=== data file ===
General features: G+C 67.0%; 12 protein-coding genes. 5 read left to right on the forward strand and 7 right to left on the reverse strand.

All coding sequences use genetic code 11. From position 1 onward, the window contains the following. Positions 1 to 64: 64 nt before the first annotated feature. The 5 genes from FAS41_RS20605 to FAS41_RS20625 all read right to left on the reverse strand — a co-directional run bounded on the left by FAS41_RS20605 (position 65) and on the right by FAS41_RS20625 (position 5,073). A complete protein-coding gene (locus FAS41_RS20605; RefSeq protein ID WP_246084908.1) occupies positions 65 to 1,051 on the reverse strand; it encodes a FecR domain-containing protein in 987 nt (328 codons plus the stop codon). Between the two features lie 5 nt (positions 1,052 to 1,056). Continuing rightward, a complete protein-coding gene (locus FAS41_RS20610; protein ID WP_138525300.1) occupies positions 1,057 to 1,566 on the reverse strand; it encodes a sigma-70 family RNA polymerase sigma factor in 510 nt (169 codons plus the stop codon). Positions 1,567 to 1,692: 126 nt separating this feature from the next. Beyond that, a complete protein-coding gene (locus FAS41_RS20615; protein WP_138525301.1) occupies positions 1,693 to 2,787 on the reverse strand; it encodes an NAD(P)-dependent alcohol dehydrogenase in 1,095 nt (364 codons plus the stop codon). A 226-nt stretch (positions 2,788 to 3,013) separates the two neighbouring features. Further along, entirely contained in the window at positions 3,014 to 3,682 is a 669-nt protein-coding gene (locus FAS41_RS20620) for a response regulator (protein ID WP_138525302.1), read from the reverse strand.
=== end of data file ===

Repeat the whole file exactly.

General features: G+C 67.0%; 12 protein-coding genes. 5 read left to right on the forward strand and 7 right to left on the reverse strand.

All coding sequences use genetic code 11. From position 1 onward, the window contains the following. Positions 1 to 64: 64 nt before the first annotated feature. The 5 genes from FAS41_RS20605 to FAS41_RS20625 all read right to left on the reverse strand — a co-directional run bounded on the left by FAS41_RS20605 (position 65) and on the right by FAS41_RS20625 (position 5,073). A complete protein-coding gene (locus FAS41_RS20605; RefSeq protein ID WP_246084908.1) occupies positions 65 to 1,051 on the reverse strand; it encodes a FecR domain-containing protein in 987 nt (328 codons plus the stop codon). Between the two features lie 5 nt (positions 1,052 to 1,056). Continuing rightward, a complete protein-coding gene (locus FAS41_RS20610; protein ID WP_138525300.1) occupies positions 1,057 to 1,566 on the reverse strand; it encodes a sigma-70 family RNA polymerase sigma factor in 510 nt (169 codons plus the stop codon). Positions 1,567 to 1,692: 126 nt separating this feature from the next. Beyond that, a complete protein-coding gene (locus FAS41_RS20615; protein WP_138525301.1) occupies positions 1,693 to 2,787 on the reverse strand; it encodes an NAD(P)-dependent alcohol dehydrogenase in 1,095 nt (364 codons plus the stop codon). A 226-nt stretch (positions 2,788 to 3,013) separates the two neighbouring features. Further along, entirely contained in the window at positions 3,014 to 3,682 is a 669-nt protein-coding gene (locus FAS41_RS20620) for a response regulator (protein ID WP_138525302.1), read from the reverse strand.